# Equivalence relation that has 2 different classes of equivalence

Give an example of an equivalence relation defined on the set A={0,1,2,3,4} which has two different classes of equivalence.

I think I don't understand this topic, but i created something like this:

(0,0) (0,1) (1,0) (1,1) (0,2) (2,0) (2,2) (1,2) (2,1) and (3,3) (3,4) (4,3) (4,4) so equivalence class of 0 is: ={(0,0),(0,1),(0,2)} and ={(1,0),(1,2),(1,1)}, ={(3,3),(3,4)}, ={(4,3),(4,4)} and what now? is it ok?

Your relation is fine but you might have a misconception about the definition of an equivalence class.

The definition of an equivalence class $[a]$ for a relation $S$ is given by, $$[a] = \{x\space|\space x\space S \space a\}$$

Therefore, for the example you gave, the equivalence classes would be as follows, $$ = \{0,1,2\}$$ $$ = \{0,1,2\}$$ $$ = \{0,1,2\}$$ $$ = \{3,4\}$$ $$ = \{3,4\}$$

And the distinct classes would be $ =  = $ and $ = $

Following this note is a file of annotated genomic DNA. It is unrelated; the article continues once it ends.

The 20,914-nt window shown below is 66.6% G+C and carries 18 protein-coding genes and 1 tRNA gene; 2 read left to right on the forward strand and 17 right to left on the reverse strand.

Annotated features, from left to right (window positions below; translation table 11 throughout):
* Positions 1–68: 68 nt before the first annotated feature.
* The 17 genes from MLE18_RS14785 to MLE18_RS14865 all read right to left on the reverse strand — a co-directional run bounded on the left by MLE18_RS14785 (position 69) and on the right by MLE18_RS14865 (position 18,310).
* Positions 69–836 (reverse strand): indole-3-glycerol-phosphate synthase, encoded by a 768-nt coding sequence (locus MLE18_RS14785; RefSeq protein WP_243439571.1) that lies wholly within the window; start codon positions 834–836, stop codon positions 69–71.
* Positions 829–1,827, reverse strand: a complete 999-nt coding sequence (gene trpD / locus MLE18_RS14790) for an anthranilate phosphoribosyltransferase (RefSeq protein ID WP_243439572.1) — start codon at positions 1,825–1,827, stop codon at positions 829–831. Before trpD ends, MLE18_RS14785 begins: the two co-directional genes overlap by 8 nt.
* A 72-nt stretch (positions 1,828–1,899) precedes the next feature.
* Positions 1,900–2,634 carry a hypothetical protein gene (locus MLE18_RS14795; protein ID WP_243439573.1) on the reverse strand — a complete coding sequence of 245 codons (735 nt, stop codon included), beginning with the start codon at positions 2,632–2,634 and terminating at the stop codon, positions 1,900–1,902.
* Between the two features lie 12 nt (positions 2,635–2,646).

• so this one has 5 classes of equivalence, but only 2 different classes? in the class we should list all the elements from the relation? like for ={all unique elements form (0,0),(0,1),(0,2)} – sswwqqaa Nov 30 '16 at 11:44
• Yes, there are 5 equivalence classes but only 2 DISTINCT ones. In general, if the set that your relation acts on has $n$ elements, there will be $n$ equivalence classes. However, we cannot tell how many distinct ones there will be. – Limzy Nov 30 '16 at 11:51
• For the 2nd question, yes as well. As long as $n\spaceS\spacea$, then $n\element[a]$ – Limzy Nov 30 '16 at 11:52
• Sorry, my TeX had some mistakes. As long as $n S a$, then $n\in[a]$ – Limzy Nov 30 '16 at 11:54
• thanks for your help :D One more question if we set our relation to mod(2), there will be only 2 equivalence classes and these 2 classes will be distinct. ={0,2,4} and ={1,3} – sswwqqaa Nov 30 '16 at 11:56